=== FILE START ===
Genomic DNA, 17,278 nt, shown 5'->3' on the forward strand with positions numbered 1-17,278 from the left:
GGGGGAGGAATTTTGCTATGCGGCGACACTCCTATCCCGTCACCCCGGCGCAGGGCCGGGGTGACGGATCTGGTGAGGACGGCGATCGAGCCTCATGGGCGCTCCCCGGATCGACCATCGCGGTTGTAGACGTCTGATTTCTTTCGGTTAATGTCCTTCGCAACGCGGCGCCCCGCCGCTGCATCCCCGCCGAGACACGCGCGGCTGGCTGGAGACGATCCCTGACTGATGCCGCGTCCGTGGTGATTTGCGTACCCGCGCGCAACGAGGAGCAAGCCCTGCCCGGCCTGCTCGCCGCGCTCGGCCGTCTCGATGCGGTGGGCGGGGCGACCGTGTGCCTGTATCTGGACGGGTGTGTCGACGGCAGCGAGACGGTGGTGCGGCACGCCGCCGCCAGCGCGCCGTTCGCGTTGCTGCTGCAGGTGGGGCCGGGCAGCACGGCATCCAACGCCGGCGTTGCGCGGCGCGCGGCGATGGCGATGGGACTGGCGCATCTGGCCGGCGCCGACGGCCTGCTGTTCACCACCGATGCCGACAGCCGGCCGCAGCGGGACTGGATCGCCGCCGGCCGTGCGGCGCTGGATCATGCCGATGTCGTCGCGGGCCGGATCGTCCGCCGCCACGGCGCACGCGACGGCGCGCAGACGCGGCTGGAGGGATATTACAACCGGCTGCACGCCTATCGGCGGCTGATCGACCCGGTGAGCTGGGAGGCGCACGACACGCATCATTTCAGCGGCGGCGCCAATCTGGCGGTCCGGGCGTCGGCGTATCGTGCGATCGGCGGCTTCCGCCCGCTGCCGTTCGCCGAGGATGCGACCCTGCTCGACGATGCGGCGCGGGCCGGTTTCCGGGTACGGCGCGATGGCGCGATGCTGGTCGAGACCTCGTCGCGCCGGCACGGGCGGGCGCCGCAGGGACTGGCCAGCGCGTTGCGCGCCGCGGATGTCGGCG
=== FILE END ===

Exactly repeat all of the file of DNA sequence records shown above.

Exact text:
Genomic DNA, 17,278 nt, shown 5'->3' on the forward strand with positions numbered 1-17,278 from the left:
GGGGGAGGAATTTTGCTATGCGGCGACACTCCTATCCCGTCACCCCGGCGCAGGGCCGGGGTGACGGATCTGGTGAGGACGGCGATCGAGCCTCATGGGCGCTCCCCGGATCGACCATCGCGGTTGTAGACGTCTGATTTCTTTCGGTTAATGTCCTTCGCAACGCGGCGCCCCGCCGCTGCATCCCCGCCGAGACACGCGCGGCTGGCTGGAGACGATCCCTGACTGATGCCGCGTCCGTGGTGATTTGCGTACCCGCGCGCAACGAGGAGCAAGCCCTGCCCGGCCTGCTCGCCGCGCTCGGCCGTCTCGATGCGGTGGGCGGGGCGACCGTGTGCCTGTATCTGGACGGGTGTGTCGACGGCAGCGAGACGGTGGTGCGGCACGCCGCCGCCAGCGCGCCGTTCGCGTTGCTGCTGCAGGTGGGGCCGGGCAGCACGGCATCCAACGCCGGCGTTGCGCGGCGCGCGGCGATGGCGATGGGACTGGCGCATCTGGCCGGCGCCGACGGCCTGCTGTTCACCACCGATGCCGACAGCCGGCCGCAGCGGGACTGGATCGCCGCCGGCCGTGCGGCGCTGGATCATGCCGATGTCGTCGCGGGCCGGATCGTCCGCCGCCACGGCGCACGCGACGGCGCGCAGACGCGGCTGGAGGGATATTACAACCGGCTGCACGCCTATCGGCGGCTGATCGACCCGGTGAGCTGGGAGGCGCACGACACGCATCATTTCAGCGGCGGCGCCAATCTGGCGGTCCGGGCGTCGGCGTATCGTGCGATCGGCGGCTTCCGCCCGCTGCCGTTCGCCGAGGATGCGACCCTGCTCGACGATGCGGCGCGGGCCGGTTTCCGGGTACGGCGCGATGGCGCGATGCTGGTCGAGACCTCGTCGCGCCGGCACGGGCGGGCGCCGCAGGGACTGGCCAGCGCGTTGCGCGCCGCGGATGTCGGCG